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Urban development corporations: Gameplan for growth
Axis – 31 March 2004

West Northamptonshire Urban Development Corporation is the first of its kind to bring some sort of pecking order to growth. But how much of an example will it be to other areas? asks Mark Smulian

The West Northamptonshire Urban Development Corporation (UDC) will be divided into three parts. Unlike most UDCs, it does not cover areas that would normally be regarded as either inner cities or scenes of industrial dereliction. This body will be the first of its kind set up to bring order to growth that would probably happen anyway, rather then to regenerate wasteland. As such, it could provide a model for other areas dealing with the problems of success.

West Northamptonshire UDC will cover tight boundaries around the urban areas of Northampton, Daventry and Towcester, but not the rural areas in between. Daventry, Northampton and South Northamptonshire Councils will maintain development control on most applications, while the corporation will handle major sites designated for growth. Strategic planning powers will remain with Northamptonshire County Council.

Regeneration minister Lord Rooker says: 'The issue for West Northamptonshire is not whether to grow - that is happening already - but how we can best channel that growth to ensure that we create more sustainable communities.

That means ensuring that new development is structured to strengthen our communities.'

To illustrate the scale of the growth, housing in Northampton is set to increase by 20 per cent over the next 30 years to accommodate a population increase of 47,000. The surrounding area may well be hunting, shooting and fishing territory, but the growth of the South East fast encroaches.

Its councils hope the UDC will provide a mechanism to ensure that it encroaches in the right paces.

The three towns sit on the edge of the South East and adjoin Milton Keynes, with which they form one of the growth areas designated in the communities plan. Milton Keynes recently had a different development mechanism set up - a partnership committee led by English Partnerships but with strong local authority influence. To the north, Corby has an established urban regeneration company leading its development.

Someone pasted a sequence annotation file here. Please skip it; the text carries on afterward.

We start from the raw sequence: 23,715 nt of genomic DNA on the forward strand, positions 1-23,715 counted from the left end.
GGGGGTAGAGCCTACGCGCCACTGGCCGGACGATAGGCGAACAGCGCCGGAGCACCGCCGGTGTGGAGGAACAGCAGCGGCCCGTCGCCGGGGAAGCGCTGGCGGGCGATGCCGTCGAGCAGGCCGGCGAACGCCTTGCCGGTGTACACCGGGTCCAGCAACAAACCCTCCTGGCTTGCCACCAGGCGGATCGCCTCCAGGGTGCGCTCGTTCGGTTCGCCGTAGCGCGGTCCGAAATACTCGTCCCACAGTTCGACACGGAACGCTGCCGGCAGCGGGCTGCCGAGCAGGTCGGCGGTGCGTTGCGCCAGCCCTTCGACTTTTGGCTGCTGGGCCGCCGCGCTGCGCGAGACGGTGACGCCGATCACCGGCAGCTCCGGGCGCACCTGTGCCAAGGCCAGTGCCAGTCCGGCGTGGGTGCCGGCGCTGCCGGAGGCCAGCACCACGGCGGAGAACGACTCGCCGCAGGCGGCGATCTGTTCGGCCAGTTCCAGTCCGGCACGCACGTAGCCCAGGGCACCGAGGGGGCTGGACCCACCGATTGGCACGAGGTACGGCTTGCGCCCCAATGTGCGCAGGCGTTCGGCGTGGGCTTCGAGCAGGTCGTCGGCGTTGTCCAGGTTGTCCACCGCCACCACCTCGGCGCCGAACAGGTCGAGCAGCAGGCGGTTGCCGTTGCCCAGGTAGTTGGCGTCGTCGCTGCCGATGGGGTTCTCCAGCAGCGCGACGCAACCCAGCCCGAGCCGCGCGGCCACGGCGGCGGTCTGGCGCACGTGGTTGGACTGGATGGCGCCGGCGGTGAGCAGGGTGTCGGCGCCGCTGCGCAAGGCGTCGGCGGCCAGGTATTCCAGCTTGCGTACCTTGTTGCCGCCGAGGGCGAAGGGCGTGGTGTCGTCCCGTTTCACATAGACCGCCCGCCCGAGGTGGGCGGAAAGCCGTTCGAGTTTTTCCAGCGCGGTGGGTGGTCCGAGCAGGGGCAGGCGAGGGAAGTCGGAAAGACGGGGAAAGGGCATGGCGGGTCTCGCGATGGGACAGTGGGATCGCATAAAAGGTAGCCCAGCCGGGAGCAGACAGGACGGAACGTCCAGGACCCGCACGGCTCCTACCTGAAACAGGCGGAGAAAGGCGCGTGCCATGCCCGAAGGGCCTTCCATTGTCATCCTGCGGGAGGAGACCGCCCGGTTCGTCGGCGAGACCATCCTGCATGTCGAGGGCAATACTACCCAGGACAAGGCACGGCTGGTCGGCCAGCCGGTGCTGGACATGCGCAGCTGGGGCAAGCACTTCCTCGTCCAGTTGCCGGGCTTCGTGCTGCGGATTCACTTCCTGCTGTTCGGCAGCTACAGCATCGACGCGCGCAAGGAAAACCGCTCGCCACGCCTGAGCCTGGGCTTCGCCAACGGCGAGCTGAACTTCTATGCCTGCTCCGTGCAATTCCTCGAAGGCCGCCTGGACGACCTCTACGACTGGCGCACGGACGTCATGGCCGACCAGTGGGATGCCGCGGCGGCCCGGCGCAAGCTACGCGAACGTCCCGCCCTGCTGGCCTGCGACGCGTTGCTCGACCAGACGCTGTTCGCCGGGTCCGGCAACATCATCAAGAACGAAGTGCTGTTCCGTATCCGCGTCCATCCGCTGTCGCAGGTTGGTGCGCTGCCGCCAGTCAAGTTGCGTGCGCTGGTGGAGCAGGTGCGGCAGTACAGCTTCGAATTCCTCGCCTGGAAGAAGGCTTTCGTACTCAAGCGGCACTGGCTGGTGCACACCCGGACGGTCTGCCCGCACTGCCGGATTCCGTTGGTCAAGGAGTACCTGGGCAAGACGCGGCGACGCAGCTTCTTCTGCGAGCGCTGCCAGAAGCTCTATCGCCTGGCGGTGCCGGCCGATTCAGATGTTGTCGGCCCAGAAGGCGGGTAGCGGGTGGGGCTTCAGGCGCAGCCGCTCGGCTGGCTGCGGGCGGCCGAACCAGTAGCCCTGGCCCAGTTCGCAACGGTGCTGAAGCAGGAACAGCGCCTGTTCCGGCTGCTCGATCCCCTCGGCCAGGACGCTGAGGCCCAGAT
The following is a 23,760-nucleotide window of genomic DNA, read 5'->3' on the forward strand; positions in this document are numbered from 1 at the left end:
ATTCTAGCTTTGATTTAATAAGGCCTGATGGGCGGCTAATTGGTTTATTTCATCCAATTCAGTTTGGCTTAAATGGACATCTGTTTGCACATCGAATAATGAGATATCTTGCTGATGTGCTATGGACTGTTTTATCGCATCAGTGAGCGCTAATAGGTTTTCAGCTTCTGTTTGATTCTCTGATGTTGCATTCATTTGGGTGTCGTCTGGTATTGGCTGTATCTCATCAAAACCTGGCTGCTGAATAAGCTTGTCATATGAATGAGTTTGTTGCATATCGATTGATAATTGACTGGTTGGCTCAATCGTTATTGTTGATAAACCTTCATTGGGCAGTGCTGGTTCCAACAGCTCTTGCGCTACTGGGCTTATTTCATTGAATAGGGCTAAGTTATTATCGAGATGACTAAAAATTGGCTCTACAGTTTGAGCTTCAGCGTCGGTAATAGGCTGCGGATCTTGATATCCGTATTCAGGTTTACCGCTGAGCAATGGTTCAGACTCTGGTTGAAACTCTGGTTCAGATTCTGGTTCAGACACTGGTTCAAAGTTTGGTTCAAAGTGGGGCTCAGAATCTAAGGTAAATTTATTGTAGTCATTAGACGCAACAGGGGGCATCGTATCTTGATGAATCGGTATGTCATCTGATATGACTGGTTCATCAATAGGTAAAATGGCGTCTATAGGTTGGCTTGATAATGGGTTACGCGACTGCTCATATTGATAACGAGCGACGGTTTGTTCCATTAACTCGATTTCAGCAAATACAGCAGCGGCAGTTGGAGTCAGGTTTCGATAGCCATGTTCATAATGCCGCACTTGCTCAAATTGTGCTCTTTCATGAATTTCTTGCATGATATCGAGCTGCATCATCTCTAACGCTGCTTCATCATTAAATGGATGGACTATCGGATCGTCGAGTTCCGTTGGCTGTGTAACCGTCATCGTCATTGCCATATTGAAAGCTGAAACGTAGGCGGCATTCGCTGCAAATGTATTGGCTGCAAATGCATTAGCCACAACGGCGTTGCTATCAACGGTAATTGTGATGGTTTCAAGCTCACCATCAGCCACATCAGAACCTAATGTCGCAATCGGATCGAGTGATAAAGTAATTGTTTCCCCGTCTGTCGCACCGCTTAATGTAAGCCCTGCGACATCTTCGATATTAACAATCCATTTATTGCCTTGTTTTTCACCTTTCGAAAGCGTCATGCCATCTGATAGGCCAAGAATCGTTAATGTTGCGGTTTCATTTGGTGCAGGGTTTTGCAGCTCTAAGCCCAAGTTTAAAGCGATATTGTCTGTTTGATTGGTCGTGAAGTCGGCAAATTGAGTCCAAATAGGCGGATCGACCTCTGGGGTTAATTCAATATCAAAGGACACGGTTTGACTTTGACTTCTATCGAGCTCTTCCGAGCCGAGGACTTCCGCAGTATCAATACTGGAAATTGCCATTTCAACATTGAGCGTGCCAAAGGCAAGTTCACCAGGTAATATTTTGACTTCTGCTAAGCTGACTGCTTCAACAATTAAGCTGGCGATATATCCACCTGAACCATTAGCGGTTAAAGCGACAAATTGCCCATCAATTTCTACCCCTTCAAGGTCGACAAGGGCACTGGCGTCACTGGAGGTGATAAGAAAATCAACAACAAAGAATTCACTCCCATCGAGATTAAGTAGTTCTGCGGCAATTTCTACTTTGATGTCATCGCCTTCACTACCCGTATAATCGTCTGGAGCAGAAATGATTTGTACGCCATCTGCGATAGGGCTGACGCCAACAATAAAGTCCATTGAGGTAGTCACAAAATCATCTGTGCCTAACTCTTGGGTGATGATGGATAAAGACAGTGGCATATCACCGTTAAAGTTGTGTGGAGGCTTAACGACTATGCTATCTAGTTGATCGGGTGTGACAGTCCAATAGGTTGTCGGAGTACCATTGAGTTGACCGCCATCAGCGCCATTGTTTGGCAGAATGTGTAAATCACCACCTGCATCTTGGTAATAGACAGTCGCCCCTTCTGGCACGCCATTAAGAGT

So why did the Northamptonshire councils agree to a UDC, given that Rooker has said that, unlike in the 1980s, these corporations will not be imposed where they are not wanted? The answer lies in past experience of growth, says county council leader Mick Young: 'We have had growth in Northampton before and it was badly controlled,' he says. 'The UDC gives the opportunity to confine the growth in towns and get the right balance of housing, economic development and infrastructure.'

The area is booming anyway, but Young fears that without the single focus of the UDC the local authorities, however good their intentions, will struggle to channel the growth appropriately. 'It would have started happening around us,' he says.

It is essential to the councils' plans that the brownfield sites available - mainly former factories - are used as far as possible to minimise the loss of greenfield sites in the surrounding area.

Daventry District Council leader Chris Millar also supports the UDC, because he has found that while his authority has no problem whatever in attracting house builders to its area, it cannot necessarily attract the jobs to go with the new homes.

To avoid the area becoming a commuter zone for Milton Keynes, or even London, which would conflict with sustainability policies, Daventry wants to see house building and local employment move hand in hand. 'We have fewer powers than a UDC would have to get jobs in alongside homes,' says Millar. Daventry fought off an original government proposal to concentrate its growth in villages, he adds.

The councils also hope that the UDC will attract more government money than they could secure individually, as well as giving the private sector greater confidence to invest in brownfield sites rather than fight battles to develop greenfield ones.

Rooker has earmarked 22.8 million for Northamptonshire as a whole, of which 2.5 million is for immediate growth and infrastructure projects in Daventry and Towcester. Otherwise, the specific funding for the UDC has yet to be decided.

Legislation limits UDC boards to 13 members. West Northamptonshire Corporation is expected to draw six public sector members from the county council, the three boroughs, English Partnerships the East Midlands Development Agency and seven from the private or voluntary sectors. It will have the normal UDC powers to acquire, hold, manage, reclaim and dispose of land and property and to act to secure development and regeneration. But, instead of having to convince developers to even set foot in the area, it will be trying to steer them to the sites it prefers, rather than those they might otherwise choose.



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